designed with dementia offers an open approach to learning and using your latent personal creative abilities (even those you might not know you have) and making use of your personal knowledge and skills. Through workshops poeople living with dementia have becom collaborative designers in the proposing, desigining and making things. They have achieved things through the process of collaborative design (co-design), a highly sociable way of working. But, why design?

Design is, by its very intent: a means for change, a platform for proposing and acting in order to make better. Design proposes and makes objects, places, spaces, facilities and services by working with and for people. The act of designing historically has been accepted as form giving styling and clever production for commoditised economies. This is undoubtedly one of design’s roles, however the current representation of designers and the acts of design involves social, environmental and economic responsibility through the paradigm challenging ways of thinking and – most importantly – acting. Design is best represented as thoughtful actions but it is also a highly sociable, inclusive act capable of bringing together diverse points of view, unifying both simple and sophisticated thinking. There are no perfect solutions, only perfect problems and often the opportunity for intervention in such situations is more interesting and engaging than any problem could ever be.

The RSA and the Design Council have been working with communities, agencies, carers, charities and those living with dementia in order develop alternative ways of addressing the problems that are faced and to introduce more holistic routes to wellbeing. In the introduction to the Design Council’s Living Well With Dementia we are informed of the value of “social innovation [that] demonstrates design’s potential to confront a truly global problem and change real lives for the better.” (Design Council, 2012). The RSA’s Mathew Taylor proposes a largely “communitarian aspiration that public service interventions encourage and empower people to contribute to meeting their own needs” and lauds the demonstrable “impact of initiatives based on strengthening social networks on wellbeing” (Taylor, 2015Taylor, 2015). Within this discussion and the prominent work of creative practice champions there is a proven sense of the potential of design to valuably impact the situation. In respect of changing support strategies design will be increasingly applied in its multitude of guises in order to develop objects, tools, systems and services but also to engage and motivate communities and seemingly disconnected groups.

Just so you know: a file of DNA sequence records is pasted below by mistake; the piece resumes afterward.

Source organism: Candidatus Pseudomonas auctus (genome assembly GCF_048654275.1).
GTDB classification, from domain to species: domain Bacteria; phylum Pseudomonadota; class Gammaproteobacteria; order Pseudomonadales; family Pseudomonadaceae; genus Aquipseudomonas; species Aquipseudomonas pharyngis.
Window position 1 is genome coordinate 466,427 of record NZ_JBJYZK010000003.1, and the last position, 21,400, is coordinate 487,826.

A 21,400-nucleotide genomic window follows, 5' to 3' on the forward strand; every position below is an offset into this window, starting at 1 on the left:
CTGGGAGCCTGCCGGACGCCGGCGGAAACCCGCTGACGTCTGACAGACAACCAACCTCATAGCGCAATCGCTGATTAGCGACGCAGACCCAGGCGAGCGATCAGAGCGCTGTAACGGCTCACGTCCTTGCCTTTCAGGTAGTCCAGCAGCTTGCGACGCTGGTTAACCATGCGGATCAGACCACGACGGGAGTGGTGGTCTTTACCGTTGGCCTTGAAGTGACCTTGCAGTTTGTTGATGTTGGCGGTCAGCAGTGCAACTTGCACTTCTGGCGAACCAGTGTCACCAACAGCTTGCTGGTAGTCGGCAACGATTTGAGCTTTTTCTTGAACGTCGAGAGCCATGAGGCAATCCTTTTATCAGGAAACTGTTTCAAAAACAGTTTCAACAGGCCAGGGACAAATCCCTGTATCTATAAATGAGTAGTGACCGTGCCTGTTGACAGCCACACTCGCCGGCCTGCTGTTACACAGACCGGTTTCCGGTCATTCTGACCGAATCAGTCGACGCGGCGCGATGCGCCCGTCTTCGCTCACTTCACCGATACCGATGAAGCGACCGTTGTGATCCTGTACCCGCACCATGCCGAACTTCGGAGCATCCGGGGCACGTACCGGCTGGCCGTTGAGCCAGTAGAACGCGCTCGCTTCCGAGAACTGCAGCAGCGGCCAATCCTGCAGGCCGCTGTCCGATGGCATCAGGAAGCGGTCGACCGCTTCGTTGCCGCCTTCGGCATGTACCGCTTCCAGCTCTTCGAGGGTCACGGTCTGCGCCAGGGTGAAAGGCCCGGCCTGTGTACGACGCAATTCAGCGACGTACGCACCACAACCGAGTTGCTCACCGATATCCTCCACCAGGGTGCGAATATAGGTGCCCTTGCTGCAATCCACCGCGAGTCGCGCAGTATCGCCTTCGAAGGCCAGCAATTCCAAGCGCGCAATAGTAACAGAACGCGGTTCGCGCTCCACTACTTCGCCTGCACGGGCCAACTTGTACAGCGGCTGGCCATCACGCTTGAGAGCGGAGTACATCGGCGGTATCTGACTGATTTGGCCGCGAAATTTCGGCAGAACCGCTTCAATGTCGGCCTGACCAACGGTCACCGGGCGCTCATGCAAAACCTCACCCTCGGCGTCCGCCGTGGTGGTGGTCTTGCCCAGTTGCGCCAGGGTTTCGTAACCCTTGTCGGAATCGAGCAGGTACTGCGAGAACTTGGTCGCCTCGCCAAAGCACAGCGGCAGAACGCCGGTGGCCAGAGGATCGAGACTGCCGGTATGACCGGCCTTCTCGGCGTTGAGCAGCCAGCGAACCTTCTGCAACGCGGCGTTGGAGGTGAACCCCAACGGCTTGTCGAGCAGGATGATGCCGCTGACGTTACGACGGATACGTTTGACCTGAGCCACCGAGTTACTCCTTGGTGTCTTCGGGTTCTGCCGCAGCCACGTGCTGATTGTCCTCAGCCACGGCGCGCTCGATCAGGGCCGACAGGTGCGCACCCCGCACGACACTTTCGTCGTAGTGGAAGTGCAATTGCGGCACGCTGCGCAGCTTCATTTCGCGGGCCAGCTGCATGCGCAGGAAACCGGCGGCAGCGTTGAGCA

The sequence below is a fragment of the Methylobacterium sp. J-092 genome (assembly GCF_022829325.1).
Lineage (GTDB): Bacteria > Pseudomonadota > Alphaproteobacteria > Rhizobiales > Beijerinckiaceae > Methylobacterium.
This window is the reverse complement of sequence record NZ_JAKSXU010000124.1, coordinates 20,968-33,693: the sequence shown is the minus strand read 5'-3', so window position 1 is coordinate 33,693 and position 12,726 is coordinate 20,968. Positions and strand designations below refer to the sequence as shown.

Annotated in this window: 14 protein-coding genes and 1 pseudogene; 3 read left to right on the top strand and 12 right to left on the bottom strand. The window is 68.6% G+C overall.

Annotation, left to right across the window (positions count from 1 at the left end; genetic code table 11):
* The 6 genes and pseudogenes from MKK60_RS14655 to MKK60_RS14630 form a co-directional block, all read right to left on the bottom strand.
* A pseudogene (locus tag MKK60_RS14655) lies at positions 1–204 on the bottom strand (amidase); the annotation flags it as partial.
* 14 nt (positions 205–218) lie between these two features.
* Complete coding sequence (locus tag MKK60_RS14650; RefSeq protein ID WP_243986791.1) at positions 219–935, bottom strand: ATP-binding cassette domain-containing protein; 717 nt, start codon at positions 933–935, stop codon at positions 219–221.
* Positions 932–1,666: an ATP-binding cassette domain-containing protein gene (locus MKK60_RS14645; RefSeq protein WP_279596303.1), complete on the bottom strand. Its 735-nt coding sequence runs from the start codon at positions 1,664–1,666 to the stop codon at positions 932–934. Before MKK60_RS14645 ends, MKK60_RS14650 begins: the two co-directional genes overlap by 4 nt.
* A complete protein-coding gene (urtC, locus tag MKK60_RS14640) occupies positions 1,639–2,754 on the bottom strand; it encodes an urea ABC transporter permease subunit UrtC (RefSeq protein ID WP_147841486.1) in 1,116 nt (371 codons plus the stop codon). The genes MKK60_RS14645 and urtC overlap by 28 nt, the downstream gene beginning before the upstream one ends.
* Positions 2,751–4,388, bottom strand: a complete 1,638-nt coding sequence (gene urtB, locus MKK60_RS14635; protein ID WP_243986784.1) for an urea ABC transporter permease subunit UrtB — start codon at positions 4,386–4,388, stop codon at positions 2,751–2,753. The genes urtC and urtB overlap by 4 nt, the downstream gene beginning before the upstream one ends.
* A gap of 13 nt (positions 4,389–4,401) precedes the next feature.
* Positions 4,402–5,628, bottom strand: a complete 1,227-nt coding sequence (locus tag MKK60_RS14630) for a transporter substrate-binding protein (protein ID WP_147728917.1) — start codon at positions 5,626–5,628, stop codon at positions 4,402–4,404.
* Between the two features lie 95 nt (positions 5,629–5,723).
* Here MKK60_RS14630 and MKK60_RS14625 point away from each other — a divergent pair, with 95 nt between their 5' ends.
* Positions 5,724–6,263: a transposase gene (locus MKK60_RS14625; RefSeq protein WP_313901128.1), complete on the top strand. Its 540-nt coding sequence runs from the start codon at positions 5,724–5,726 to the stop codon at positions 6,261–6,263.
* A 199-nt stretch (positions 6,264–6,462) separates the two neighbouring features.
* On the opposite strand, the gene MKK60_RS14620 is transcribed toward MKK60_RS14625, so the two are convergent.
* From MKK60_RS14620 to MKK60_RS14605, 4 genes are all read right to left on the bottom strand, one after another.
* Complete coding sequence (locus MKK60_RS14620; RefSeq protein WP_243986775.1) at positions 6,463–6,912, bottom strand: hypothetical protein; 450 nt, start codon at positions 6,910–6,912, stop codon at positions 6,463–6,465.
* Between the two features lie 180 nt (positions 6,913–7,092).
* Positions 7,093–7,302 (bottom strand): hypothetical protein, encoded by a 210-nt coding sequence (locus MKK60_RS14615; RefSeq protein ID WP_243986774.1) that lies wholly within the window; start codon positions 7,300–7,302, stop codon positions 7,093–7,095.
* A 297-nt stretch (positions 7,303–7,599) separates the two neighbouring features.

The designer offers ways to respond, to opportunities and problems, that support the most appropriate acceptable change to the stasis with the best hope of improving lives. Design is also different to most other working disciplines in that it leads to physical and visual, systematic and tangible change that enriches the world. Most of all, if designers do their job well, the results or actions should be fun, creative, productive and inclusive in ways that no other approach is capable of.